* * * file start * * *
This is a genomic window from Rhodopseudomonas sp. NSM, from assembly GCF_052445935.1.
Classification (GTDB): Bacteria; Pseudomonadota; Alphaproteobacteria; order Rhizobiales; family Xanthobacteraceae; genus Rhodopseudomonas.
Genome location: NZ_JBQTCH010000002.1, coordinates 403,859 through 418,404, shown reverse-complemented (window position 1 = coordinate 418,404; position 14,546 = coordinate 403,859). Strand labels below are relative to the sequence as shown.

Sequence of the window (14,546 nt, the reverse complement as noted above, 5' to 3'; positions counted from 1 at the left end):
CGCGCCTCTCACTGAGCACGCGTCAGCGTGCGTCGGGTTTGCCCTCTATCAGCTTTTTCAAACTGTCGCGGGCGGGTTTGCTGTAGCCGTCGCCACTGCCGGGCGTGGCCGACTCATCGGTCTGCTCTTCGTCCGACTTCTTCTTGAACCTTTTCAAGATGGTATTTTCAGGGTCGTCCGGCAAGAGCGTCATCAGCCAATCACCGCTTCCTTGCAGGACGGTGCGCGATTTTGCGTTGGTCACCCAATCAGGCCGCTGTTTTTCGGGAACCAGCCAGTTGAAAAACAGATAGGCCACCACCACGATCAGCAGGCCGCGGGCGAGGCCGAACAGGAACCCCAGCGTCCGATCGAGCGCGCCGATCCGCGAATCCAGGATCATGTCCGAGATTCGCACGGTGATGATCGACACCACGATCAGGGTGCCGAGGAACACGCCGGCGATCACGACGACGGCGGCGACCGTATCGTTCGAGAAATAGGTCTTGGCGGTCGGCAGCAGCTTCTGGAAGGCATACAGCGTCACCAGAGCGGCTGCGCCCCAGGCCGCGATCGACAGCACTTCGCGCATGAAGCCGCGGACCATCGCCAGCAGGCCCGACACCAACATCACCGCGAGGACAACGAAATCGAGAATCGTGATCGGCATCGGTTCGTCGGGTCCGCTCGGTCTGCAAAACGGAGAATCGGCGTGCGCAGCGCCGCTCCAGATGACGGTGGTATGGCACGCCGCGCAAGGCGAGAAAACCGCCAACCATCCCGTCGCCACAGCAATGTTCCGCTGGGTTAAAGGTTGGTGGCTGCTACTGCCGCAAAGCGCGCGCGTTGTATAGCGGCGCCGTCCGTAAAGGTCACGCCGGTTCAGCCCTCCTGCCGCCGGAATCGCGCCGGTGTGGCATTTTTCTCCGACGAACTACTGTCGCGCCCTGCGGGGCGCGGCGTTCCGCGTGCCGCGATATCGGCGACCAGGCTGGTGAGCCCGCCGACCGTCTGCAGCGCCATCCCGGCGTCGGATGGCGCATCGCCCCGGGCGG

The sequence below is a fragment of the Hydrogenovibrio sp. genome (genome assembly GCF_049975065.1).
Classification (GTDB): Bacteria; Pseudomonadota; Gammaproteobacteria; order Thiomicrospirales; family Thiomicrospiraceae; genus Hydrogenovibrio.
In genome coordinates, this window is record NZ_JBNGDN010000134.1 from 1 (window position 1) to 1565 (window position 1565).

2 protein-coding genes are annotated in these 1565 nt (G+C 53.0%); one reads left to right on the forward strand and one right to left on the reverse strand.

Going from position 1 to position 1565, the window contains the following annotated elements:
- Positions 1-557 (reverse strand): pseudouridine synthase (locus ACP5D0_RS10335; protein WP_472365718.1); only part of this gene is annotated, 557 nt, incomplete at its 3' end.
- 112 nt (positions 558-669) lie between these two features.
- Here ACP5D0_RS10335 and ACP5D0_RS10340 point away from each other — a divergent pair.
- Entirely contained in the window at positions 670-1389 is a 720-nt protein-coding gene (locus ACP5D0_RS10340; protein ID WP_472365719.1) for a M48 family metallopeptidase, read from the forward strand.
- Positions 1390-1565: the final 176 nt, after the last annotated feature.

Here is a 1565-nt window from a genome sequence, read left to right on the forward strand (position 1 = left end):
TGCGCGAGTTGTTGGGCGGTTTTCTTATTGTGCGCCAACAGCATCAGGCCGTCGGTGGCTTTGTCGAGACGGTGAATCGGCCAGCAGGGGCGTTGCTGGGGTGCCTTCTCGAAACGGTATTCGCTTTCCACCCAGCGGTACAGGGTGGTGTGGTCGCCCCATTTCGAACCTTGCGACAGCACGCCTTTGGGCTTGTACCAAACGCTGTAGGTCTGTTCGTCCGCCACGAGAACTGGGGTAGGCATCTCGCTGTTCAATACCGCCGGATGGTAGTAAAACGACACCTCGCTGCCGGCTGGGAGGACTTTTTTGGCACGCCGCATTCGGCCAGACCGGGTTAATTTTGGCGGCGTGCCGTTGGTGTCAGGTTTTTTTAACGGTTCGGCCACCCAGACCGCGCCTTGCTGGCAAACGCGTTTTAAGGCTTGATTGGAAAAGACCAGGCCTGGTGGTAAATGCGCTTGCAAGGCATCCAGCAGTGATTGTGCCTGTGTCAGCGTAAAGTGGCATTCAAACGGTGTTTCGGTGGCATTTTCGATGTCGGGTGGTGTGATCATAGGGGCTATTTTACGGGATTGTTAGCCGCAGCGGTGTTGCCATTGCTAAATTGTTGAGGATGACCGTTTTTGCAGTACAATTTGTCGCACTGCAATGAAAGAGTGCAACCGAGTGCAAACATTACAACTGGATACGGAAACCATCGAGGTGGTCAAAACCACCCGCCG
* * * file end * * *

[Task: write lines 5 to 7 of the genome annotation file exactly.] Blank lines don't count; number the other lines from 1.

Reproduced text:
CGCGCCTCTCACTGAGCACGCGTCAGCGTGCGTCGGGTTTGCCCTCTATCAGCTTTTTCAAACTGTCGCGGGCGGGTTTGCTGTAGCCGTCGCCACTGCCGGGCGTGGCCGACTCATCGGTCTGCTCTTCGTCCGACTTCTTCTTGAACCTTTTCAAGATGGTATTTTCAGGGTCGTCCGGCAAGAGCGTCATCAGCCAATCACCGCTTCCTTGCAGGACGGTGCGCGATTTTGCGTTGGTCACCCAATCAGGCCGCTGTTTTTCGGGAACCAGCCAGTTGAAAAACAGATAGGCCACCACCACGATCAGCAGGCCGCGGGCGAGGCCGAACAGGAACCCCAGCGTCCGATCGAGCGCGCCGATCCGCGAATCCAGGATCATGTCCGAGATTCGCACGGTGATGATCGACACCACGATCAGGGTGCCGAGGAACACGCCGGCGATCACGACGACGGCGGCGACCGTATCGTTCGAGAAATAGGTCTTGGCGGTCGGCAGCAGCTTCTGGAAGGCATACAGCGTCACCAGAGCGGCTGCGCCCCAGGCCGCGATCGACAGCACTTCGCGCATGAAGCCGCGGACCATCGCCAGCAGGCCCGACACCAACATCACCGCGAGGACAACGAAATCGAGAATCGTGATCGGCATCGGTTCGTCGGGTCCGCTCGGTCTGCAAAACGGAGAATCGGCGTGCGCAGCGCCGCTCCAGATGACGGTGGTATGGCACGCCGCGCAAGGCGAGAAAACCGCCAACCATCCCGTCGCCACAGCAATGTTCCGCTGGGTTAAAGGTTGGTGGCTGCTACTGCCGCAAAGCGCGCGCGTTGTATAGCGGCGCCGTCCGTAAAGGTCACGCCGGTTCAGCCCTCCTGCCGCCGGAATCGCGCCGGTGTGGCATTTTTCTCCGACGAACTACTGTCGCGCCCTGCGGGGCGCGGCGTTCCGCGTGCCGCGATATCGGCGACCAGGCTGGTGAGCCCGCCGACCGTCTGCAGCGCCATCCCGGCGTCGGATGGCGCATCGCCCCGGGCGG

The sequence below is a fragment of the Hydrogenovibrio sp. genome (genome assembly GCF_049975065.1).
Classification (GTDB): Bacteria; Pseudomonadota; Gammaproteobacteria; order Thiomicrospirales; family Thiomicrospiraceae; genus Hydrogenovibrio.